Normally, our eyes are our window in to the world, the primary way we sense our environment, and the embodiment of our attention. Eyes evolved over millions of years to be fast, precise, and accurate, especially for tracking visual elements of interest, like predators, prey, or baseballs. However, these are also properties that we usually seek in actuators as well as sensors, or at-least in the control of such actuators. What if the eyes can not only be used to attentively focus on salient features in the world, but as an interface to give saliency to our focus and attention? What if we added lasers?
This project presents a wearable system to couple the pointing direction of a laser on a gimbal to the gaze direction of the user. A demonstrative scenario is also presented as with potential military applications. The concept and system are evaluated and discussed.
Lasers are a common trope in Science Fiction, features in everything from laser guns to laser screwdrivers. They are especially common in robots, namely automatic sentry turrets and “smart” weapons. These include laser-sighted weapons, laser targeting missiles, etc. but in almost all cases, the laser is used as an indicator or control for some other process or device – the laser is an interface.
One particularly impressive example is in the 1987 sci-fi action movie Predator starring Arnold Schwarzenegger. In one classic scene, the antagonist, an alien “big game hunter” stalking Schwarzenegger’s character, appears to use helmet-mounted laser beams to direct the aim of a shoulder-mounted automated plasma cannon. Although this is clearly a very advanced weapon that gives it’s user a striking advantage in fast-paced combat where their arms are needed for other tasks, like climbing jungle trees, is not obvious exactly how this technology works in the film: How is the cannon triggered? Is it integrated with the Predator’s advanced multispectral visual targeting system? To what extent does the cannon aim on it’s own, and how much must it be guided by the precise alignment of it’s user’s head and helmet with the intended target?
This project attempts to explore some possible solutions for laser-based interfaces, while also taking the concept of “hands free” direction indication a step further: instead of pointing with your head, what if you can indicate a vector in space with a part of your body that you are likely already putting in perfect alignment with the subject of your attention in a natural, intuitive, fast, and precise way: your eyes?
There are several advantages to eye-based control. When we think of “dexterity” we usually associate nimbleness, precision, and speed with the hands. However, we have other organs, the eyes, which are perhaps even faster and more precise, but are as-yet largely unused for interaction or control. Such an interaction method is, of course, also hands-free, another compelling property, and eye-tracking technology is becoming easy and inexpensive, with hobby-level systems exhibiting performance suitable for most tasks. Finally, when an eye-tracker is hooked up to a laser pointer, there is the undeniable cool-factor of creating a system that essentially allows the user to shoot lasers from their eyes.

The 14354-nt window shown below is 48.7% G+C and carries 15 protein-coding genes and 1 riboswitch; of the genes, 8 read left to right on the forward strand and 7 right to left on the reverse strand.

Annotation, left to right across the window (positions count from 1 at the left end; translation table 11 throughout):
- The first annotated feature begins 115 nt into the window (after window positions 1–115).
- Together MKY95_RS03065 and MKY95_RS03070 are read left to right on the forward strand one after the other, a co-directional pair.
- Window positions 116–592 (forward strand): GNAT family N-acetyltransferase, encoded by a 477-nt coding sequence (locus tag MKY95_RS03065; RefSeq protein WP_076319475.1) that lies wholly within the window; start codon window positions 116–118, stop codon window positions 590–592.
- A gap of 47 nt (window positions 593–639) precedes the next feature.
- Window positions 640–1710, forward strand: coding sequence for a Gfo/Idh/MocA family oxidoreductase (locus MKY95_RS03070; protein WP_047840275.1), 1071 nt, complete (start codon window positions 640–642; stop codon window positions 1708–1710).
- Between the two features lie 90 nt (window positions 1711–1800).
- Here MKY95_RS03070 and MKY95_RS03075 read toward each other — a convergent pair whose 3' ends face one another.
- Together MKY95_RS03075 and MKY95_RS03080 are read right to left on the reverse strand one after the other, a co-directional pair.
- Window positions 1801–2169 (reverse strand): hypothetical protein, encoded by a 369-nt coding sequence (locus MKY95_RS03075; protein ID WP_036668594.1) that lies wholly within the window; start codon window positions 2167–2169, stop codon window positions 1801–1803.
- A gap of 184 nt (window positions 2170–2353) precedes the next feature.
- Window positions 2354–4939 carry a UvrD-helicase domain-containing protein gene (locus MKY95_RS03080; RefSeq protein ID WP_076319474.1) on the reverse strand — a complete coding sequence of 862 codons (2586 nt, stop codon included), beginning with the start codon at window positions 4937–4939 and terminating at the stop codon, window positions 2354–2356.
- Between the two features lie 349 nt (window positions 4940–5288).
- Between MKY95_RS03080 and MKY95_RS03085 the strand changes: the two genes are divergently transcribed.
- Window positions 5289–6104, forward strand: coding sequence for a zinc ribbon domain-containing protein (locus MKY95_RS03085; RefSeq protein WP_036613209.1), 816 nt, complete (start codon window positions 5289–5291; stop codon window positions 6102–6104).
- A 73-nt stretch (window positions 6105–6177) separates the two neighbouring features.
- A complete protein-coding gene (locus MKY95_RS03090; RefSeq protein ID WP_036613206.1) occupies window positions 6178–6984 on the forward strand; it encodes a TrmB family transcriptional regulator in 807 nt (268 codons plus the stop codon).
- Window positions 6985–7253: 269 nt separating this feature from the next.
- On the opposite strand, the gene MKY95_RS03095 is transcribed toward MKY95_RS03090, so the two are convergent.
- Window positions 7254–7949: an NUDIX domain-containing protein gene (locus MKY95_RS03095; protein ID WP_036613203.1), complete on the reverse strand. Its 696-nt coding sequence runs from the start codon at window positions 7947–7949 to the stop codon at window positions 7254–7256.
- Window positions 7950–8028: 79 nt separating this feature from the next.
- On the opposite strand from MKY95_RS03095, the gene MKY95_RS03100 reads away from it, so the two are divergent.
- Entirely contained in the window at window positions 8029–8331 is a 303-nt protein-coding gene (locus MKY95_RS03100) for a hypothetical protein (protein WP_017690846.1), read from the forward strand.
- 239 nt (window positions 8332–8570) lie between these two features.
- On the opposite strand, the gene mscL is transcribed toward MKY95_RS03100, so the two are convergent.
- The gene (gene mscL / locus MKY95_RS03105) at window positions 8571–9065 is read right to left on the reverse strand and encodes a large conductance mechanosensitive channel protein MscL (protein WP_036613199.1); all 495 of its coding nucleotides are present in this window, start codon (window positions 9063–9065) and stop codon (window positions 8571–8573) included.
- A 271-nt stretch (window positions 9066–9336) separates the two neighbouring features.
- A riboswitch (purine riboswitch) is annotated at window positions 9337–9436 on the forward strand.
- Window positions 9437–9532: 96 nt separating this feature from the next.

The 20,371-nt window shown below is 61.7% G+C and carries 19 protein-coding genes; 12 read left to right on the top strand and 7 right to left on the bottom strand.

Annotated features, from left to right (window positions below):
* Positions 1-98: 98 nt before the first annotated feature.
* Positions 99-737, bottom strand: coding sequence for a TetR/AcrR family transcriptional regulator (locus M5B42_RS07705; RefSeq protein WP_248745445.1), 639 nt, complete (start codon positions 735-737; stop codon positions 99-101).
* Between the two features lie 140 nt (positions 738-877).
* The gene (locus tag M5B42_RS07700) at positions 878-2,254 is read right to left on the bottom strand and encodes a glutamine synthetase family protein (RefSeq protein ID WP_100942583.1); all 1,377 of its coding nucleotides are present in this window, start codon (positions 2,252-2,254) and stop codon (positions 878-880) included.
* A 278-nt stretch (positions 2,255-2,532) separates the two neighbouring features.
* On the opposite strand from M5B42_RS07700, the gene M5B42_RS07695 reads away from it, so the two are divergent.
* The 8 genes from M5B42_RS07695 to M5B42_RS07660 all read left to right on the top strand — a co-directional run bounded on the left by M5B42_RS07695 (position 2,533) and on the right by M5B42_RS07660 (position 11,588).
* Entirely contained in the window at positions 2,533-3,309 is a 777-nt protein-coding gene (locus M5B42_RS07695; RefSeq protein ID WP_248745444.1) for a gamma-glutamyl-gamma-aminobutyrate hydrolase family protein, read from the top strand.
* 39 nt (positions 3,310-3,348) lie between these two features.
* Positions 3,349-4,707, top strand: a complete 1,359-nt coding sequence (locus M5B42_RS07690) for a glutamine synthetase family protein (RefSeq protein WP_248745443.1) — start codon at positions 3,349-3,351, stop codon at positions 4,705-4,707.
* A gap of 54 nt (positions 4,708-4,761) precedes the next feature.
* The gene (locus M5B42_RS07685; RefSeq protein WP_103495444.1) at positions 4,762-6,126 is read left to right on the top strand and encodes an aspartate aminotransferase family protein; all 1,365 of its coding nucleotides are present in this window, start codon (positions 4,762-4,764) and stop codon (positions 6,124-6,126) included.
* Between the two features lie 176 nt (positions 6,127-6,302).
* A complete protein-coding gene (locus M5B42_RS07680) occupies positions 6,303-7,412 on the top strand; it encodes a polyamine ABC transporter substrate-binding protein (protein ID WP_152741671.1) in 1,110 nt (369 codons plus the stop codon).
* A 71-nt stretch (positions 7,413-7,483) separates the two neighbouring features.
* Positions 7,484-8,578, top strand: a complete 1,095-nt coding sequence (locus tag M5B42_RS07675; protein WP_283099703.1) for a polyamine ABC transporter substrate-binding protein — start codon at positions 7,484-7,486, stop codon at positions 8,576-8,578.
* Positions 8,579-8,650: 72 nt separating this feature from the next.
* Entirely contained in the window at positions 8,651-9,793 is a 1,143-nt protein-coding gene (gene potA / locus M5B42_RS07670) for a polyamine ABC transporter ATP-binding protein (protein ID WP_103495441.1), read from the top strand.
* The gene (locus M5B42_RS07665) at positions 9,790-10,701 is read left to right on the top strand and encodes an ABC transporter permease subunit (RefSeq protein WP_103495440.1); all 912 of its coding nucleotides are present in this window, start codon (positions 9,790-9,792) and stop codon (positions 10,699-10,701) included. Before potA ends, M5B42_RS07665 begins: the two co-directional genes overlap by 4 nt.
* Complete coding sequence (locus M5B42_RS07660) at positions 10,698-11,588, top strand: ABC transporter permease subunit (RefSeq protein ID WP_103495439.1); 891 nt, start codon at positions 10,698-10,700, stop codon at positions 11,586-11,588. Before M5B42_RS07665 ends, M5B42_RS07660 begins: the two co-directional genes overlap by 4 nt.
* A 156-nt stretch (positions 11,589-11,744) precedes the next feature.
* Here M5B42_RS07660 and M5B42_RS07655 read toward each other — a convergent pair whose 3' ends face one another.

The primary exception to the underutilization is for physically disabled users who cannot manipulate or interact with devices in the normal way.
However, there is also class of tasks for-which simply looking is itself a natural interaction method. These tasks usually involve targeting, pointing, selection, etc. via a 3D vector in space – the gaze direction. Although all of these actions are applicable to tasks on a standard computer UI (2D screen), and eye-control of common computer tasks (controlling a mouse, opening email, writing documents, etc.) has been well demonstrated, this is not the best use of our eyes to interact with computers. With the exception of cases involving disabled people, such tasks are usually accomplished far more efficiently with a standard keyboard and mouse or touchscreen. Where the eyes may represent a natural and powerful interaction method, however, is in spatial interactions with objects in the real world (not directly within reach), where these standard interfaces fail.
The obvious and powerful class of applications is targeting, marking, and indication. This includes interaction with laser-tracking devices, such as weapons like the predator’s shoulder cannon, as well as interaction with any other camera-equipped device in which the user must indicate specific points or directions in the world. This may include human-robot interaction and collaboration, online shopping (stare at an item you’re interested in to indicate attention to your phone automatically notices and finds the item in an online vendor).
Another class of applications could be in psychological experimentation. Eye-tracking is already used extensively to analyze marketing material, user attention, but this is currently limited to highly controlled and intrusive testing environments. With wearable technology, such research could be conducted “in the field.” Furthermore, interesting crowd-psychology experiments could be conducted involving dozens of participants, interacting with each-other and their laser-indicated gaze direction. Will people be more or less likely to look in specific places or at other people if they know that everyone else knows exactly where they are looking all the time. The saliency of other people’s attention might make the individual’s less unique, since they feel an urge to look where other’s are looking. Can that urge be translated and mediated through lasers so that is it no longer necessary to be looking at someone to feel compelled to follow their gaze.
Any science-fiction technology could be “too weird” to be accepted, and must be designed to map the strange new experience to something that is already understood, usually through stories and metaphors, if it is to catch on. Shooting lasers from one’s eyes is a strange experience, but not a new concept – in fact ancient cultures tended to assume that the eyes emit light and that this is the mechanism of sight (See Extramission theory.) This was only disproved during the 18th century by Newton and others. Even in practice, the device is only extending our previous expectations of the technology. We usually are looking where we point lasers anyway, and point lasers where we look (or want to indicate we’re looking). The primary common use of lasers is already for pointing and associated with gaze, and these uses are consistent with most people’s experiences with lasers.
The “strangest” aspect of Saccase, then, is the eye-tracker and, more, generally, the oddity of wearing any big bulky technological device on one’s head. One solution is the package the system in an aesthetic reminiscent or characteristic of those devices which exhibit similar modes or goals of interaction. These include telescopes, binoculars, cameras, and cellphones. Exploration of these and other potential normalizations should be the subject of future research.